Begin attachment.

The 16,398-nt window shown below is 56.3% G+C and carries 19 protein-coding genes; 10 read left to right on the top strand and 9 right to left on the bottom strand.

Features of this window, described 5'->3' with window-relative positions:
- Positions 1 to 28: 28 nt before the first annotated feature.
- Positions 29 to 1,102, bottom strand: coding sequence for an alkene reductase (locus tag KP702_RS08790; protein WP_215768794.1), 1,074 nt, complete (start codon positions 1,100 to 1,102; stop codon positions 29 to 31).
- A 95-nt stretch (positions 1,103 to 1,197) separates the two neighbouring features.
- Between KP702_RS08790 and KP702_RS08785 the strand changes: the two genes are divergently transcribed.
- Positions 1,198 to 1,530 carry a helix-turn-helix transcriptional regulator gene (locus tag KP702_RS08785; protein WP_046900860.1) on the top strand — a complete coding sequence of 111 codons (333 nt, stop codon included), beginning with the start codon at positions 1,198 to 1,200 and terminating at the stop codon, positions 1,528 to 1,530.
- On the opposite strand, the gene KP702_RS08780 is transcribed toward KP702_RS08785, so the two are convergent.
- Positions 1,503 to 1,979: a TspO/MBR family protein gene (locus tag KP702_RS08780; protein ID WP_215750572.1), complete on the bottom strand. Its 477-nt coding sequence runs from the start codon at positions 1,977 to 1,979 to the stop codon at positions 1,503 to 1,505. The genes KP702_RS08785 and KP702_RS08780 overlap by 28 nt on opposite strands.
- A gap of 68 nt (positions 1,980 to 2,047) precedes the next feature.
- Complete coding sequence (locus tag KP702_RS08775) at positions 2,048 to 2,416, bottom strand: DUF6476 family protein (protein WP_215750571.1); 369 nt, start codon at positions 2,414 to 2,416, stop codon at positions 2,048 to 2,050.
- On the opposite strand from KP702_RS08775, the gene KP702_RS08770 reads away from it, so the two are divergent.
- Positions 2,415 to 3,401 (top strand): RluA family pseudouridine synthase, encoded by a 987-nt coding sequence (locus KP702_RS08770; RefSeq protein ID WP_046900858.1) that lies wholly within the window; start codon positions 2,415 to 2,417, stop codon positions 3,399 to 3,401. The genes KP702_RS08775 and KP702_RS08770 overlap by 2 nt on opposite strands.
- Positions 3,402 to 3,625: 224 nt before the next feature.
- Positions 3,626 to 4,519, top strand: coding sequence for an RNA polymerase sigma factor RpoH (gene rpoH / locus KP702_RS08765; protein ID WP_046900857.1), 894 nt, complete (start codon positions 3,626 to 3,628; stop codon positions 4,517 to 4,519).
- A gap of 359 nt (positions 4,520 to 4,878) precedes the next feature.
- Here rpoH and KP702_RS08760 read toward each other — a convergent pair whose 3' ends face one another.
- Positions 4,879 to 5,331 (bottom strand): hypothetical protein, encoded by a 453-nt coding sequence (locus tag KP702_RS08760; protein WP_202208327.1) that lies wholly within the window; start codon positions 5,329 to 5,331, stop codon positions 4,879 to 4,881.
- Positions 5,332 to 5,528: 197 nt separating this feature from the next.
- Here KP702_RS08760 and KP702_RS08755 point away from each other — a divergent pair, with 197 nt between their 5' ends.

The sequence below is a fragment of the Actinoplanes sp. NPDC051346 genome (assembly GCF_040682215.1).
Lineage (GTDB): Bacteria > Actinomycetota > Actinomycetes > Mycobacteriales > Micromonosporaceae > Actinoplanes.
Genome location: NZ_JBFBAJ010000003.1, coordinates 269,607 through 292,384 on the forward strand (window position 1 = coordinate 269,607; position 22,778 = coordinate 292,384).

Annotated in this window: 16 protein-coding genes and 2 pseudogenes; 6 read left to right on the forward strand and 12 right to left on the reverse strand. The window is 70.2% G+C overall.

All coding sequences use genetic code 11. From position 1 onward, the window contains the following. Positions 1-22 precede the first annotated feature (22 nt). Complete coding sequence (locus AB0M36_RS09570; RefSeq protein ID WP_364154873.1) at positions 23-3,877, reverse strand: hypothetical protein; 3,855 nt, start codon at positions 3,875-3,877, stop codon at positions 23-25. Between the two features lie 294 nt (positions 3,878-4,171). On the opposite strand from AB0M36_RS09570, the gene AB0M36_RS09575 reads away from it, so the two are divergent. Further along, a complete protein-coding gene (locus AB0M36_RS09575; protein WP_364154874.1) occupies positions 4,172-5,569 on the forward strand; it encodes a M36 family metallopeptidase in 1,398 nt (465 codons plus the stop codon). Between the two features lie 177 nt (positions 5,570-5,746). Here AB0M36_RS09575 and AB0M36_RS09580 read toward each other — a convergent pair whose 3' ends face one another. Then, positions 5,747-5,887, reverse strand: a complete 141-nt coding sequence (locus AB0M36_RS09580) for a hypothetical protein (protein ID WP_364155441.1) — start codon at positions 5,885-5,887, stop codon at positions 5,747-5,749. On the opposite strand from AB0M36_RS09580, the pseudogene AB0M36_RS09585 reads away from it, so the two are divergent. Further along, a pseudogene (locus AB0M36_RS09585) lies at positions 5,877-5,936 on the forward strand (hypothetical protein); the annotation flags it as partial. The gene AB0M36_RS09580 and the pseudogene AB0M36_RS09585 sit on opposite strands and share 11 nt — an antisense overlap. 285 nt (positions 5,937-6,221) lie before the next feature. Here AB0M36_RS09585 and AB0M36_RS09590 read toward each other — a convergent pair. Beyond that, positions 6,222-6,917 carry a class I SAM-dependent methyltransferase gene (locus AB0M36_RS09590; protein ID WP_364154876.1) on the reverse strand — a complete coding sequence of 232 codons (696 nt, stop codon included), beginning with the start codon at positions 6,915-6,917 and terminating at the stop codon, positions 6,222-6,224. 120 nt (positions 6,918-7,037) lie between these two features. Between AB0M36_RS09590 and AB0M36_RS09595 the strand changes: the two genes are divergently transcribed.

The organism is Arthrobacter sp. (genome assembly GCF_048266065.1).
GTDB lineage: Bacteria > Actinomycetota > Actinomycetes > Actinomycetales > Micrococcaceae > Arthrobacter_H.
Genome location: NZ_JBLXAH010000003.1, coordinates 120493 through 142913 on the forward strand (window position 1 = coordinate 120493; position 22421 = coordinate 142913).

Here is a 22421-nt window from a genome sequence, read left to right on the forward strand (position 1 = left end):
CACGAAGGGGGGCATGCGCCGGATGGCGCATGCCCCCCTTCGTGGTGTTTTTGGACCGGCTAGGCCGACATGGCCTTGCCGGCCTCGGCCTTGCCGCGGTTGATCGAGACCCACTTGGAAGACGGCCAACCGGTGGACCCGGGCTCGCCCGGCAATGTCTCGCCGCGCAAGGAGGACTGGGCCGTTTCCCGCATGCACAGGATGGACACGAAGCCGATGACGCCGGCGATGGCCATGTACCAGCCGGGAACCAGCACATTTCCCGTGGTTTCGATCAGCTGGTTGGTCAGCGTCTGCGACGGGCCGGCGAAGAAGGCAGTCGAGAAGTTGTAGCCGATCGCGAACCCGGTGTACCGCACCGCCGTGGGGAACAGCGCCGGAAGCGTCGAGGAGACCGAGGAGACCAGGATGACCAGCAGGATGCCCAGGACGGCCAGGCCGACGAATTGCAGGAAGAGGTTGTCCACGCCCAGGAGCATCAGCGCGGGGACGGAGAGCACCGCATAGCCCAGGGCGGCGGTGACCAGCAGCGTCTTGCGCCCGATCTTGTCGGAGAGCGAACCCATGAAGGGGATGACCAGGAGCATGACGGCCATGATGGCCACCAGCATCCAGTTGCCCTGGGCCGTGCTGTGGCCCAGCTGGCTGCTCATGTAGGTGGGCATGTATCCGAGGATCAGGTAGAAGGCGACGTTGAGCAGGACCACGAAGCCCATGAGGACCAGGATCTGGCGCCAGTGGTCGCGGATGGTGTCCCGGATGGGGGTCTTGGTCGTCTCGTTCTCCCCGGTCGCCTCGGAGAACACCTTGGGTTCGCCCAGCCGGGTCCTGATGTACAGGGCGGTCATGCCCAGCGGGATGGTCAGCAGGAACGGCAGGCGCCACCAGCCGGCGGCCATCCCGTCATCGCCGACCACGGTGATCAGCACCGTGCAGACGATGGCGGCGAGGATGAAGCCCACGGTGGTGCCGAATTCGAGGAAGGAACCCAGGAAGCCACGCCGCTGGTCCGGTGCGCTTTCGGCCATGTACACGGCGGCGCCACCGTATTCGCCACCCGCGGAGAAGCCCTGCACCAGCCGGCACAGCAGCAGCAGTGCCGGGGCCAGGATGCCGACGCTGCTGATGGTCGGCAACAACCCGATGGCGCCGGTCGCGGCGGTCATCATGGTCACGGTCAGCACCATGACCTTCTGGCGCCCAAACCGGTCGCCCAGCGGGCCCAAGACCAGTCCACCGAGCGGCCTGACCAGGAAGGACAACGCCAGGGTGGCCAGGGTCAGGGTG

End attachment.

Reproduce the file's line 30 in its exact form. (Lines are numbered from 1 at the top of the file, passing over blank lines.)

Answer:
CACGAAGGGGGGCATGCGCCGGATGGCGCATGCCCCCCTTCGTGGTGTTTTTGGACCGGCTAGGCCGACATGGCCTTGCCGGCCTCGGCCTTGCCGCGGTTGATCGAGACCCACTTGGAAGACGGCCAACCGGTGGACCCGGGCTCGCCCGGCAATGTCTCGCCGCGCAAGGAGGACTGGGCCGTTTCCCGCATGCACAGGATGGACACGAAGCCGATGACGCCGGCGATGGCCATGTACCAGCCGGGAACCAGCACATTTCCCGTGGTTTCGATCAGCTGGTTGGTCAGCGTCTGCGACGGGCCGGCGAAGAAGGCAGTCGAGAAGTTGTAGCCGATCGCGAACCCGGTGTACCGCACCGCCGTGGGGAACAGCGCCGGAAGCGTCGAGGAGACCGAGGAGACCAGGATGACCAGCAGGATGCCCAGGACGGCCAGGCCGACGAATTGCAGGAAGAGGTTGTCCACGCCCAGGAGCATCAGCGCGGGGACGGAGAGCACCGCATAGCCCAGGGCGGCGGTGACCAGCAGCGTCTTGCGCCCGATCTTGTCGGAGAGCGAACCCATGAAGGGGATGACCAGGAGCATGACGGCCATGATGGCCACCAGCATCCAGTTGCCCTGGGCCGTGCTGTGGCCCAGCTGGCTGCTCATGTAGGTGGGCATGTATCCGAGGATCAGGTAGAAGGCGACGTTGAGCAGGACCACGAAGCCCATGAGGACCAGGATCTGGCGCCAGTGGTCGCGGATGGTGTCCCGGATGGGGGTCTTGGTCGTCTCGTTCTCCCCGGTCGCCTCGGAGAACACCTTGGGTTCGCCCAGCCGGGTCCTGATGTACAGGGCGGTCATGCCCAGCGGGATGGTCAGCAGGAACGGCAGGCGCCACCAGCCGGCGGCCATCCCGTCATCGCCGACCACGGTGATCAGCACCGTGCAGACGATGGCGGCGAGGATGAAGCCCACGGTGGTGCCGAATTCGAGGAAGGAACCCAGGAAGCCACGCCGCTGGTCCGGTGCGCTTTCGGCCATGTACACGGCGGCGCCACCGTATTCGCCACCCGCGGAGAAGCCCTGCACCAGCCGGCACAGCAGCAGCAGTGCCGGGGCCAGGATGCCGACGCTGCTGATGGTCGGCAACAACCCGATGGCGCCGGTCGCGGCGGTCATCATGGTCACGGTCAGCACCATGACCTTCTGGCGCCCAAACCGGTCGCCCAGCGGGCCCAAGACCAGTCCACCGAGCGGCCTGACCAGGAAGGACAACGCCAGGGTGGCCAGGGTCAGGGTG